I am 51 years old and had brain tumor partially removed in 2011, was stable until May of 2013, just a couple weeks after I was layed off work. My summer has been spent going through chemotherapy and radiation with minimal opportunity to land my next job. My career is high level (VP of Marketing Insights), yet I acknowledge my memory skills are being impacted by tumor/treatments. Doctors recommended applying for disability, I am already on unemployment, and am actively seeking high level opportunities. How do I manage all of this and what should my expectations? I could apply for lower level jobs, but who would hire me? Main Question: How can I best utilize this site to gain/retain solid income for my family? Thanks.
Sep 18, 2013
Cancer and Careers Staff Comment:
Thanks for writing to us. I've sent your question over to one of our career coaches who will get back to you shortly.
In terms of your question regarding how best to utilize the site, there are a few resources that come to mind. We have a couple of teleconferences coming up this fall that allow you to speak with experts directly and ask them any legal or practical questions that you have about your situation. I have listed them along with links to their registration pages below:
Do you feel that you need any help tweaking your resume? If so, we have a free Resume Review service for survivors that may be of help. You can submit your resume here: http://www.cancerandcareers.org/resume_reviews/new
Just in case you haven't looked around the website, we also have a ton of information on returning to the workplace and job search under our Looking for Work section here: http://www.cancerandcareers.org/en/looking-for-work
I hope that this is helpful. Please let us know if you have any other questions and our coach will be in touch soon.
Sarah, Cancer and Careers Program Coordinator
Sep 19, 2013
Career Coach Comment:
I just came across your Post. While you are considering the type of job you may want at this point in your life, I suggest you investigate your options with SS Disability. I did so a few years back and because of my prognosis and I was approved very quickly. Since you indicted that you had a high level position, your SSD benefit could potentially be significantly higher than your SS benefits at age 66. In addition to your SSD benefits, you are allowed to earn some $$. Ask to receive a current SS statement so you can check on the amount of your monthly disability eligibility. Also check on the internet as to how much you can earn each year without impacting your disability payments before you apply for Disability. Keep in mind that once you are on SSD for 30 months, you may qualify for Medicare coverage.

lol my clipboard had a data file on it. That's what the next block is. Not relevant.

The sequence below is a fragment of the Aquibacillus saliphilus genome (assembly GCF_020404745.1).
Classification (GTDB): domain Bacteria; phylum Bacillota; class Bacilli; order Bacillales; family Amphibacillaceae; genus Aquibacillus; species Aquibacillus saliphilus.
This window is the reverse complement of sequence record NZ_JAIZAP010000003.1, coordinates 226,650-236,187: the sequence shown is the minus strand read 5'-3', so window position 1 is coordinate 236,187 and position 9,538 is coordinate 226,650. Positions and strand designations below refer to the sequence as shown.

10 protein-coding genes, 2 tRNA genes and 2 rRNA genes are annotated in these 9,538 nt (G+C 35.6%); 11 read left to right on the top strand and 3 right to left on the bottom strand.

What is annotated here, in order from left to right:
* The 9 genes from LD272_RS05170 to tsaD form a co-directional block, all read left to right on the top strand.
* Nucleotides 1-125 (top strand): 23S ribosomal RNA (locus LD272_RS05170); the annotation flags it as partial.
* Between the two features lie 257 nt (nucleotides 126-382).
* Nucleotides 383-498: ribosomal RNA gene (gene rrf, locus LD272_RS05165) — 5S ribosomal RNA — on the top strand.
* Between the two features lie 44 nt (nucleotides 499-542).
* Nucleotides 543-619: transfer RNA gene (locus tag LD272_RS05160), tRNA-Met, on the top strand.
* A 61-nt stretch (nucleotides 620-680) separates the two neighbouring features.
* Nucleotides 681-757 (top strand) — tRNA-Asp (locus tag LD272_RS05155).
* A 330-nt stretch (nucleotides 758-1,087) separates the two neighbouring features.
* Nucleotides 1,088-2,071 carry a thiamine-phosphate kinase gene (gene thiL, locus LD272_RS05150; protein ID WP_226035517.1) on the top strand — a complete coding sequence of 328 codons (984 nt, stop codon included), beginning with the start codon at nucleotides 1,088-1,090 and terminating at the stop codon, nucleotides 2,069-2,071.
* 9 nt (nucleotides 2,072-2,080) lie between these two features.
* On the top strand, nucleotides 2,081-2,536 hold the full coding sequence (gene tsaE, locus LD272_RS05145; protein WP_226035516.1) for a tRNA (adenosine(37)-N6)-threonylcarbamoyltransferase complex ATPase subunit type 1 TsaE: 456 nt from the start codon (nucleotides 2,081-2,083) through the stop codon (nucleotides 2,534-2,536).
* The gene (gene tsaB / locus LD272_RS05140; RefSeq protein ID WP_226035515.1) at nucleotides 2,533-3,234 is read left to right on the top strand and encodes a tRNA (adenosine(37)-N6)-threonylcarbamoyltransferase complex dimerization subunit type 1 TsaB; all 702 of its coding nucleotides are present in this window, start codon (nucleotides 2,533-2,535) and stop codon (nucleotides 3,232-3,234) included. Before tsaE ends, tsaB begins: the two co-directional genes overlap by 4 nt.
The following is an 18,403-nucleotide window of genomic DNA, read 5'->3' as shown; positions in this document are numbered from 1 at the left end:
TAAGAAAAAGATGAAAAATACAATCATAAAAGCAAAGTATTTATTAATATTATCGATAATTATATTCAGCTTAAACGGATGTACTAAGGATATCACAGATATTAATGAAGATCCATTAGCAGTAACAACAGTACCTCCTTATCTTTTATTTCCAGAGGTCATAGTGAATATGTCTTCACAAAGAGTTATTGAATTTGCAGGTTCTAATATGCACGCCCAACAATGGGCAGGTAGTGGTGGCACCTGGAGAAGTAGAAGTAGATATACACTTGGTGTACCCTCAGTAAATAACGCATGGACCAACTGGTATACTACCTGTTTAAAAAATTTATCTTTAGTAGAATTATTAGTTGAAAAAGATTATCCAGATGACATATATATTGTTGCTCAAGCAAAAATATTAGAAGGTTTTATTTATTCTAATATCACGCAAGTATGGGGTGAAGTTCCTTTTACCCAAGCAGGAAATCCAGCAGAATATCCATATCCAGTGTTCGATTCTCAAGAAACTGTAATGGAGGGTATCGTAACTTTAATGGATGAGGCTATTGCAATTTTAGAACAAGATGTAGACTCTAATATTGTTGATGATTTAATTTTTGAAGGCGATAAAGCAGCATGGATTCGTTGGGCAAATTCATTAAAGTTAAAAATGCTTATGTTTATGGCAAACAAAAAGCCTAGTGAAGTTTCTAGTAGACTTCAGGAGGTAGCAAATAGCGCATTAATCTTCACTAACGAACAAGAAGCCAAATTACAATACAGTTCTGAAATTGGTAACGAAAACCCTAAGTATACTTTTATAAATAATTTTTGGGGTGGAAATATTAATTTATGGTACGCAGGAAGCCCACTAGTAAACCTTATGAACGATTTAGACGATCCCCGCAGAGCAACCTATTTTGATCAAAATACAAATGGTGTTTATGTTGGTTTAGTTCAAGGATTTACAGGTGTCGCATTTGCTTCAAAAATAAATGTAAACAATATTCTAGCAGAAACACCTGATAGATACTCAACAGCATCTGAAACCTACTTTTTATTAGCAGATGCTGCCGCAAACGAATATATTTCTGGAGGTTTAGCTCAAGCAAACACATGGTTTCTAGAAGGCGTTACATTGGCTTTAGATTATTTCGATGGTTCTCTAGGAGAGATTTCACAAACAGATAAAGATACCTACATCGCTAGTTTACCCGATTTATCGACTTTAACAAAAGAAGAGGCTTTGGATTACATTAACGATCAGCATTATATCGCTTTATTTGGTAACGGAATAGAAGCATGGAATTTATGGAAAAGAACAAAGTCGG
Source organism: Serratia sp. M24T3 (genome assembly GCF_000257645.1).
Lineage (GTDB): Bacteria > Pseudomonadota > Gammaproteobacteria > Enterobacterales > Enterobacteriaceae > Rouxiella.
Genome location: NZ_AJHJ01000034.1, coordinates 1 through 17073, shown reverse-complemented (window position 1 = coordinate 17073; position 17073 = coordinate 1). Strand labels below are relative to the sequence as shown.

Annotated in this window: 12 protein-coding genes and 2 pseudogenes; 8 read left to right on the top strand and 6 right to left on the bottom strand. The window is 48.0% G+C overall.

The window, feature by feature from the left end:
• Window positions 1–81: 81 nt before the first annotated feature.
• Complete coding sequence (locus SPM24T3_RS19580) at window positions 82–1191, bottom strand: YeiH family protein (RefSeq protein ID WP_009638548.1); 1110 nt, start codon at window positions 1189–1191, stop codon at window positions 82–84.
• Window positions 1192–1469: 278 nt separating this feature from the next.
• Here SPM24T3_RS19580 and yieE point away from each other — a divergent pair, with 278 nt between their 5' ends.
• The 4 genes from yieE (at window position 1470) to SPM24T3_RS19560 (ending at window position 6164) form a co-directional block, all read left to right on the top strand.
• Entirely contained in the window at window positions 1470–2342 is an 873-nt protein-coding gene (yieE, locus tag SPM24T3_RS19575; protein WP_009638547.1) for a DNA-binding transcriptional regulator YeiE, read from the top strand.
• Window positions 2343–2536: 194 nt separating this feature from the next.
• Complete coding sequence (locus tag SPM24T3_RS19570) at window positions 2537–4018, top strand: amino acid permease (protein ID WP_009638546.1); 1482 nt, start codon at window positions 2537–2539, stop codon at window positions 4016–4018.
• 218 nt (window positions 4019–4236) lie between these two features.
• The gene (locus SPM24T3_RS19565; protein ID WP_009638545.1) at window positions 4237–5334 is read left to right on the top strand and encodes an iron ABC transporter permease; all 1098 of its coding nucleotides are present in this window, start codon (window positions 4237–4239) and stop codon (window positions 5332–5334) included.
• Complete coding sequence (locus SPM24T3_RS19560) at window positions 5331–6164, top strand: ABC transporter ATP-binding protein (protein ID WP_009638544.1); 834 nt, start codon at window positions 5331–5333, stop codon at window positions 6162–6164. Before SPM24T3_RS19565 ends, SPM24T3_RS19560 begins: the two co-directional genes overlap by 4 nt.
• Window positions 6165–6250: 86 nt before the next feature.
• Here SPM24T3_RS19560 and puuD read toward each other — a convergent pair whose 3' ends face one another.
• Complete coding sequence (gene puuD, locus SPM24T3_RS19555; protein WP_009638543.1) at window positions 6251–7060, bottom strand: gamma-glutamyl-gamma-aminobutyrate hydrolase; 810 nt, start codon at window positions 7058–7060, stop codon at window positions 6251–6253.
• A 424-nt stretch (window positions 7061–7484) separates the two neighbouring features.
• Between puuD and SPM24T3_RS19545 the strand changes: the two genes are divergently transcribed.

I too have recurring brain mets (with advanced lung cancer). I am concerned about how the treatments and tumors affect my memory and alertness. Luckily, so far, it's been temporary. Your Chemo and side effects such as fatigue will contribute to what we refer to as "chemo brain". Some of it clears up post treatment; some of it does not. Everyone is different.
If you find that your cognitive skills clear up, then you should be employable. You want to be in shape before you apply for any position that might be demanding or stressful.
Consider whether it might make sense for you to work as a self-employed Consultant. If you are self employed, you report only your net income i.e. Income minus Expenses. So your earnings restrictions are easier to manage. If you are an employee, then you are more restricted in your earning capability. Being self-employed would also provide you with more flexibility in your work schedule.
I hope some of this information is helpful.
Sep 19, 2013
Thank you Sarah & Margot - I have filed for Cigna and SS Disability and awaiting the outcome. Currently on unemployment. I am not sure of the payments that would be made from either, believe Cigna tries to get out of disability if I get funds from SSD. That is great that you were approved quickly Margot, in process now, a quick turn would be great. What determines SSD payments? Is it standard?
Sep 19, 2013
Career Coach Comment:
Your SSD is determined by what you have paid into the system and your latest income. It's individualized. That's why you should get a current copy of your SS Statement. It lists what you are eligible to collect at age 62, age 66 and disability. Disability is the highest of the paid benefits. You can now go online, create an account and view your SS statement. Here's a linkhttp://www.ssa.gov/myaccount/
I began collecting at age 62, and when I applied for SSD a year late and was approved , it was $450 more per month than what I was collecting at age 62 and they made it retro-active to my date of diagnosis. Approval is often tied to how thorough you were on your application and your doctor's feedback. Any missing information and it lands in their pending file. There is a list of some 40 or so diagnosis or conditions that qualify your for "compassionate consideration". Here's the link: http://www.ssa.gov/compassionateallowances/conditions.htm
Remember if you are denied, appeal. Get a friend or hire an advocate to help you. There are professional agencies in most states that will help you or hire a Patient Advocate consultant. Their knowledge of the system and their ability to move this forward will be a good return on the investment. I have done it more than once when dealing with my insurance company.
post a commentPlease sign in to post a comment